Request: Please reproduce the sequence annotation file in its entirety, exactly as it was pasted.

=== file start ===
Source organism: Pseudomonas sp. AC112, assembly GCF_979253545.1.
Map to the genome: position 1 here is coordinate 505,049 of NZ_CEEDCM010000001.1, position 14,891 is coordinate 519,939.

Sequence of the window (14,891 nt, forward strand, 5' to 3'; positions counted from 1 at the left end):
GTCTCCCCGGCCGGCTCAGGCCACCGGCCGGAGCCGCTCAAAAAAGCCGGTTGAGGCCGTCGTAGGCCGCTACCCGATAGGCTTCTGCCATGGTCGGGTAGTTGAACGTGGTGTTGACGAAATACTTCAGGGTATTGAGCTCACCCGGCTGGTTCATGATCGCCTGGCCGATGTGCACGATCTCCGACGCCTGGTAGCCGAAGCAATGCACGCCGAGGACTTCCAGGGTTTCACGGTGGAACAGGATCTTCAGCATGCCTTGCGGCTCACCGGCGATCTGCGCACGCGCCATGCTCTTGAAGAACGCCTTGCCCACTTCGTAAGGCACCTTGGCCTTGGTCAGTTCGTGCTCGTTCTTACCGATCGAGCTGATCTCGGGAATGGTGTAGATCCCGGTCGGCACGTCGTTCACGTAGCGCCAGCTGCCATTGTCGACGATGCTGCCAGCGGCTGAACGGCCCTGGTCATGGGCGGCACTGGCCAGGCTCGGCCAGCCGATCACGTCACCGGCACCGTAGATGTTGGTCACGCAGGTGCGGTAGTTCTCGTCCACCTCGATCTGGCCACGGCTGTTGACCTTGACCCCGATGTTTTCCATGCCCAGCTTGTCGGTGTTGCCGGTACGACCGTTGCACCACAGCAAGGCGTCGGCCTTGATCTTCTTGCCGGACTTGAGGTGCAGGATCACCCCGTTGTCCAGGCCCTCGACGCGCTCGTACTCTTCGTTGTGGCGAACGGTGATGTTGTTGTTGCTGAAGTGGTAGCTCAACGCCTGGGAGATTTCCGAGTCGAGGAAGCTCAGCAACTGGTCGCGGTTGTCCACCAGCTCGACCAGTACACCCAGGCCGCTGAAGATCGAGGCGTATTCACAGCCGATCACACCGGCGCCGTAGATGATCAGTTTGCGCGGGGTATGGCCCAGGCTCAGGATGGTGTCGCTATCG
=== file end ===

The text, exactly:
Source organism: Pseudomonas sp. AC112, assembly GCF_979253545.1.
Map to the genome: position 1 here is coordinate 505,049 of NZ_CEEDCM010000001.1, position 14,891 is coordinate 519,939.

Sequence of the window (14,891 nt, forward strand, 5' to 3'; positions counted from 1 at the left end):
GTCTCCCCGGCCGGCTCAGGCCACCGGCCGGAGCCGCTCAAAAAAGCCGGTTGAGGCCGTCGTAGGCCGCTACCCGATAGGCTTCTGCCATGGTCGGGTAGTTGAACGTGGTGTTGACGAAATACTTCAGGGTATTGAGCTCACCCGGCTGGTTCATGATCGCCTGGCCGATGTGCACGATCTCCGACGCCTGGTAGCCGAAGCAATGCACGCCGAGGACTTCCAGGGTTTCACGGTGGAACAGGATCTTCAGCATGCCTTGCGGCTCACCGGCGATCTGCGCACGCGCCATGCTCTTGAAGAACGCCTTGCCCACTTCGTAAGGCACCTTGGCCTTGGTCAGTTCGTGCTCGTTCTTACCGATCGAGCTGATCTCGGGAATGGTGTAGATCCCGGTCGGCACGTCGTTCACGTAGCGCCAGCTGCCATTGTCGACGATGCTGCCAGCGGCTGAACGGCCCTGGTCATGGGCGGCACTGGCCAGGCTCGGCCAGCCGATCACGTCACCGGCACCGTAGATGTTGGTCACGCAGGTGCGGTAGTTCTCGTCCACCTCGATCTGGCCACGGCTGTTGACCTTGACCCCGATGTTTTCCATGCCCAGCTTGTCGGTGTTGCCGGTACGACCGTTGCACCACAGCAAGGCGTCGGCCTTGATCTTCTTGCCGGACTTGAGGTGCAGGATCACCCCGTTGTCCAGGCCCTCGACGCGCTCGTACTCTTCGTTGTGGCGAACGGTGATGTTGTTGTTGCTGAAGTGGTAGCTCAACGCCTGGGAGATTTCCGAGTCGAGGAAGCTCAGCAACTGGTCGCGGTTGTCCACCAGCTCGACCAGTACACCCAGGCCGCTGAAGATCGAGGCGTATTCACAGCCGATCACACCGGCGCCGTAGATGATCAGTTTGCGCGGGGTATGGCCCAGGCTCAGGATGGTGTCGCTATCG